Food Culture, Ingredients

Lima’s Winter and Mazamorra, Purple Corn Pudding.

Purple Corn (Photo: Wayra)

A Symphony of scents is let loose when mazamorra finds its way to the table of those awaiting it.  Its infinity of fruity flavors, mixed with spices, create a harmonious unity.  At the same time, the dried fruits get lost in the thick texture and dark color of this fabulous desert.  All of these virtues make it a true marvel of the culinary arts.

Its thick texture, purple color, and intense flavor result from boiling the whole cob with kernels of purple corn for an hour along with a variety of dried fruit and subtle spices such as cinnamon and cloves.  While the spices, corn and fruit, give it flavor, its texture comes from potato starch, what in Peru is called harina de chuño.  The dish is finished with a dash of ground cinnamon.

During the winter of Lima when the skies are gray and it often drizzles, cold seems omnipresent.  As a consequence, the city’s people have developed a large number of warm deserts to combat the cold.  But the most popular of all for this season is the famous mazamorra morada, or purple pudding.

It is found in almost any restaurant, dessert vendor, and on the roadways as well as in the city’s plazas.  In some cases it can even be found on neighborhood street corners.

Purple Corn and Flavorings Cooked in Water (PHoto Alberto Coraza Taco)
Purple Corn and Flavorings Cooked in Water (PHoto Alberto Coraza Taco)

It was on street corners that the commerce in this dessert began.  Since its ingredients are not very expensive and it is easy to make, housewives would make it and take it into the streets at night.  They would offer it at a low price and, as a result, its acceptance by the population did not take long at all.  It was strongly received to such an extent that the people of Lima began to be called “limeños mazamorreros”, “Mazamorra Limans”.

Just like every Peruvian dessert mazamorra has a story to tell.  In Spain there was a nasty preparation that was given as food to prisoners, those kept in a mazmorra (prison).  It was a mixture of wheat flower with water and very thick.  It was particularly disagreeable since it had not flavor nor scent.  Yet the prisoners had to down it in order to survive; it was called by the Spanish name of the prison.

When the Spanish came to Peru they found this dark colored dessert of thick texture and they associated it with the name of the spanish paste because of the apparent similarity they found between it and the nasty paste they gave to prisoners.  In spite of its negative associations,  the name became popular although like good creoles, the Peruvians modified it so that it would sound better.  They now called it mazamorra.

Purple corn is its principle ingredient.  Though now very recognized, this colored corn was not always so valued.  It used to be taken as an error of nature because it was not white or golden like the ears of normal corn.  For that reason it was not used in any preparation.  But the moras, a people of very low social status who had very little money, used it to cook with since it was cheap.  It was also given away in the markets along with the entrails of animals.

Normally no one would consume these.  However, people with creativity, such as those on the low end of colonial society, created many succulent dishes and, as a result came to be the authors of many of the most famous dishes of Peruvian cuisine.

Mazamorra Morada (Photo Alberto Coraza Taco)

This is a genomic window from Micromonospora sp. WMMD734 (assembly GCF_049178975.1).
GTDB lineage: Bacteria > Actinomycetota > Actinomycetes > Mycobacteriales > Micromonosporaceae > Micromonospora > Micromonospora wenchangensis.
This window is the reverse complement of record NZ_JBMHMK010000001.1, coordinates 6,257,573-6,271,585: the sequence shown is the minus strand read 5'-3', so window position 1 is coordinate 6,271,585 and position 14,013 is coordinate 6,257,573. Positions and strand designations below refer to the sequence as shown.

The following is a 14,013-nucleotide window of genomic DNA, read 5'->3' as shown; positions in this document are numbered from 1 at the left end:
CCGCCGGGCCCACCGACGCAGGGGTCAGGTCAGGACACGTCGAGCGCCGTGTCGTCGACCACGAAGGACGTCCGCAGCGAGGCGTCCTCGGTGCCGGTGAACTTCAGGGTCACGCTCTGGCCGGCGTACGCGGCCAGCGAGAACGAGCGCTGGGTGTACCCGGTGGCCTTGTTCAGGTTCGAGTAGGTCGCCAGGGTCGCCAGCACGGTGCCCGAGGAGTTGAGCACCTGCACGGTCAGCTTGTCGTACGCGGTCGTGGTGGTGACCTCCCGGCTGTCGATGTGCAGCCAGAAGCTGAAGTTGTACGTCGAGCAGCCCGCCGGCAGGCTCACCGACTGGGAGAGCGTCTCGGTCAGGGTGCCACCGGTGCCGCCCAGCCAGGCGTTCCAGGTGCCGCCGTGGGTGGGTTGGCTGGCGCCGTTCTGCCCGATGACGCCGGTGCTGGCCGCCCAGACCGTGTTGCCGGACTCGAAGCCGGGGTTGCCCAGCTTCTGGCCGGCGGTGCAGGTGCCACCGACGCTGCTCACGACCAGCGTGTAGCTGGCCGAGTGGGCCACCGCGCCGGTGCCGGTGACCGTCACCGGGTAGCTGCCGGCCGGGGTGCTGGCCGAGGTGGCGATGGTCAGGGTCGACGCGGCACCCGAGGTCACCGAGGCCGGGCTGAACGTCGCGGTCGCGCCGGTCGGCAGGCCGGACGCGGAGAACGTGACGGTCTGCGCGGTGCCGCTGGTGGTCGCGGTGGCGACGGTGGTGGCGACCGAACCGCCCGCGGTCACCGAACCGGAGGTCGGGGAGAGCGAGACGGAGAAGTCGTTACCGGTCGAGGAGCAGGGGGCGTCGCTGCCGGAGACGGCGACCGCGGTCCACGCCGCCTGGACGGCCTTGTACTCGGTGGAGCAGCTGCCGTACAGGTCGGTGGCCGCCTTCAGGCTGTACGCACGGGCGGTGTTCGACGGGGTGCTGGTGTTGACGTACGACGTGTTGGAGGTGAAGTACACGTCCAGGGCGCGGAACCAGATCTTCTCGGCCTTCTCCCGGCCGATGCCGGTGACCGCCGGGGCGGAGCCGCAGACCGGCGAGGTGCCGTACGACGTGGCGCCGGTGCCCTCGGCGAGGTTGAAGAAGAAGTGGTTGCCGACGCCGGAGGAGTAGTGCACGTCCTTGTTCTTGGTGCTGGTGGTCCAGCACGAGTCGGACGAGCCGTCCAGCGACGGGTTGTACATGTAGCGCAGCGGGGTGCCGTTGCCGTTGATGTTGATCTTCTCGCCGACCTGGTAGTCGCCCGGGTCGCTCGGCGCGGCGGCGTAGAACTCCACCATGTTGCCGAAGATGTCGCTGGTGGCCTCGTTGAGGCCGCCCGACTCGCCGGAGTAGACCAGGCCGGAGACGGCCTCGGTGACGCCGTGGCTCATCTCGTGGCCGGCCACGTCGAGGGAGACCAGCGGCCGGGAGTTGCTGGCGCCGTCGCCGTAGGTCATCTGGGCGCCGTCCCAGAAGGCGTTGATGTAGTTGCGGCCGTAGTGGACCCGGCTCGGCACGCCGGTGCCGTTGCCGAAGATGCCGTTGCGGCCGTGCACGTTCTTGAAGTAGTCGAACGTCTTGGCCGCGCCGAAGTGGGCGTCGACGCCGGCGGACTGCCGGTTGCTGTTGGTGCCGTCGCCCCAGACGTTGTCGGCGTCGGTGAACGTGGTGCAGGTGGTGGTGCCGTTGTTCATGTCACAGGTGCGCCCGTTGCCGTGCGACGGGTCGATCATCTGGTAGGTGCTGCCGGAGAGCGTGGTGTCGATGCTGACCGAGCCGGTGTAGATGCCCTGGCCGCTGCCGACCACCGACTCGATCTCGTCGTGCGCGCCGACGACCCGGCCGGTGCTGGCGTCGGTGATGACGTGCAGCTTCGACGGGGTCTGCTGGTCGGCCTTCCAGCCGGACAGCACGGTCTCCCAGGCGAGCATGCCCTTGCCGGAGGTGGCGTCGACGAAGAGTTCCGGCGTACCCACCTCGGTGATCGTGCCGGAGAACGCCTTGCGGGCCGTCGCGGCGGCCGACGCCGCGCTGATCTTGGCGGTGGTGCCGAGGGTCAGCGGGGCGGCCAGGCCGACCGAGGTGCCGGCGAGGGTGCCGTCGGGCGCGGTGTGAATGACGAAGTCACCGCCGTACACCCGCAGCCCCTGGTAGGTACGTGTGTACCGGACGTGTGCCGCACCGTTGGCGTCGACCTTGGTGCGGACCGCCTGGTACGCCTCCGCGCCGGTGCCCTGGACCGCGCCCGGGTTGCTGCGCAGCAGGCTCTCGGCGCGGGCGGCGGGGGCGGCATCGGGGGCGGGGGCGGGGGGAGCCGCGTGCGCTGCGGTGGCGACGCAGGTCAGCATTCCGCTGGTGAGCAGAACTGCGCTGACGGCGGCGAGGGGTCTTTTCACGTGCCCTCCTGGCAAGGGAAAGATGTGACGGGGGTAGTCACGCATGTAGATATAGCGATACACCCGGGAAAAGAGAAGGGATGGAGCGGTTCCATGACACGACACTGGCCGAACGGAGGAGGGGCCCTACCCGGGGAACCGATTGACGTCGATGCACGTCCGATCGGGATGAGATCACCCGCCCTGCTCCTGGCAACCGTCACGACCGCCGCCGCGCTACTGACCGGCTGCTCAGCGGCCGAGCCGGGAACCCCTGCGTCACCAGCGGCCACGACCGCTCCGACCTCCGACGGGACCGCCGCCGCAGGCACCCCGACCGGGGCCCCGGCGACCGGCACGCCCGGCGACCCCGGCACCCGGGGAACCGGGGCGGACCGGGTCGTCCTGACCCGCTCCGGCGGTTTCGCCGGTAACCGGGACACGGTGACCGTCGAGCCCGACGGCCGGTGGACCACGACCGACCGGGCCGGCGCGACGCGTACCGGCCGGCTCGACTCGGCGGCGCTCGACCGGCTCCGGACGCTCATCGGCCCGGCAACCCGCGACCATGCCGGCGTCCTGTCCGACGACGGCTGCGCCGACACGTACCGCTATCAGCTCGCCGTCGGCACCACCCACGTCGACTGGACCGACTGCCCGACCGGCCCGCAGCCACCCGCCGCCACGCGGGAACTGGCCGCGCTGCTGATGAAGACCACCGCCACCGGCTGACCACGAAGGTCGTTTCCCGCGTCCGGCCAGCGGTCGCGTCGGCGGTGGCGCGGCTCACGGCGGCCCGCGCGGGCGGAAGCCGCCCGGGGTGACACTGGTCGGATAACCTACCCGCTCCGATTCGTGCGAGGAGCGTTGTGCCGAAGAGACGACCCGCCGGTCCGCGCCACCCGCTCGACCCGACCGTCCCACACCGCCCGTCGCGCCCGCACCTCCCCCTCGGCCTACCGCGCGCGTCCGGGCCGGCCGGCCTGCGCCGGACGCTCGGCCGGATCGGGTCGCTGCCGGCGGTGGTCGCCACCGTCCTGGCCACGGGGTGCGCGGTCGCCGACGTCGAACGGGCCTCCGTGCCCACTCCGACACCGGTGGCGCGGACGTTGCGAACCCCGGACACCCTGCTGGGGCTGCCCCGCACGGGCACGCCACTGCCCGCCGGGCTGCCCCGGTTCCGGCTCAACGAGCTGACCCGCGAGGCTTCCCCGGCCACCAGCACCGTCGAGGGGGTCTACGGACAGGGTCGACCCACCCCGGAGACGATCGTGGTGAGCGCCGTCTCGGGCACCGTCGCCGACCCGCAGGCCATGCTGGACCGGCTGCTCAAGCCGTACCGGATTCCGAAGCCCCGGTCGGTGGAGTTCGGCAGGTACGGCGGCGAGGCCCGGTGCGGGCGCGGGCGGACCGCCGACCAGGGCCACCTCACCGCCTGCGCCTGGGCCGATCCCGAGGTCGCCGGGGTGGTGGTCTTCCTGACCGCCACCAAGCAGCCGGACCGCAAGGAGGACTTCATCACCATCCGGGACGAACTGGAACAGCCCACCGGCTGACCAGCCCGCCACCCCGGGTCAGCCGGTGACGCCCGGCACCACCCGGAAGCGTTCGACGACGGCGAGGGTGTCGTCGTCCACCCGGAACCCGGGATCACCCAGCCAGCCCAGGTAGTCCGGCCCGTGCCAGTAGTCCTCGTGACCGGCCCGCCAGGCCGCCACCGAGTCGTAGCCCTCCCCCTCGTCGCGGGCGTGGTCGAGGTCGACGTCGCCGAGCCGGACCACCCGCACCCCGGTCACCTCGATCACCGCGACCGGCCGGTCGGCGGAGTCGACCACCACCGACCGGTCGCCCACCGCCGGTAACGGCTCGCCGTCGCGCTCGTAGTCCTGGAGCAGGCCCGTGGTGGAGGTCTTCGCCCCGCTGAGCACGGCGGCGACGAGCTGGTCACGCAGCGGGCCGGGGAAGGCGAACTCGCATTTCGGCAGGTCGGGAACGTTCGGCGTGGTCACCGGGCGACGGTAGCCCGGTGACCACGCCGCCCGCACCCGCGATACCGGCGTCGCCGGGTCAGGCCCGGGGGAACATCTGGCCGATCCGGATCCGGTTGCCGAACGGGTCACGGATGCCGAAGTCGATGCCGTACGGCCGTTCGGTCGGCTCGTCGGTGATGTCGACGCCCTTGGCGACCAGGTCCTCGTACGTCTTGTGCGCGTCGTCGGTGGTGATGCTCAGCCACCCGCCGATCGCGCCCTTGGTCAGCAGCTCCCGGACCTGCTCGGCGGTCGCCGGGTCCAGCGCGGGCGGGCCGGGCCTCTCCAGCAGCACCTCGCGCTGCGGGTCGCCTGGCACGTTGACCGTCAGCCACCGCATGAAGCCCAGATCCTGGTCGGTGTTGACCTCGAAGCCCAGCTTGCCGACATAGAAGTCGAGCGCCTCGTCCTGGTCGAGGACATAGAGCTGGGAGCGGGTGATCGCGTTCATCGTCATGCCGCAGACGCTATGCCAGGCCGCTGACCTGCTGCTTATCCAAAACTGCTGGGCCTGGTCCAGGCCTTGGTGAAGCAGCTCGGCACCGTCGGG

Mazamorra Morada (Photo Alberto Coraza Taco)

On seeing that nobody used the purple corn, the moras with their great creativity began to use it in various concoctions.  Thus they created the mazamorra morada.  Given its great flavor it became well known.

In addition, the moras worked in the homes of the Spaniards and, as a result, began to add to the mazamorra morada dried fruits such as peaches, raisins, and prunes  as well as spices imported from Spain.  All of these were found in the cupboards of Spanish homes and improved the dessert.  However, the dessert was prepared with the Peruvian ingredients cornstarch and quick lime, called in quechua ishkupcha.

As of today, Peruvian cuisine has created different varieties of mazamorras, such as peach, orange, molasses, and pumpkin.  This latter has a particularly intense flavor.  Typically, mazamorra morada is served in combination with a rice pudding.  They are served side by side, and not mixed, resulting in an incredible combination of flavors.

The reputation of mazamorra morada has grown throughout our history.  Today it is found in almost all the menus of pastry shops and restaurants, although as in the past it is still sold from the beautiful wooden carts of viceregal design.  The carts offer it in all the plazas of Lima on weekends.  The dessert is also present in all the fairs and festivals of Lima.  Of course it has a starring role in the most important food festival of South America, Mistura, carried out once a year for a whole week.  There everyone who wishes can try varieties of this amazing Peruvian dessert.

The purple corn from which Mazamorra morada is made has traveled from Peru to many other countries, thanks to international exchanges.  Its image has been reinforced because of its great nutritional value and because it has many important properties for maintaining good health.  It now reaches all the countries of South America, Central American and North America as well as Europe and Asia.  It was even used by the astronauts because it is a nutritious food.  They drank it in the form of the famous chicha morada.

Nevertheless, it is an ancient food with roots in Peru and it is still found on the tables of all Peruvians.  They hope to share its greatness with anyone who desires to try it.

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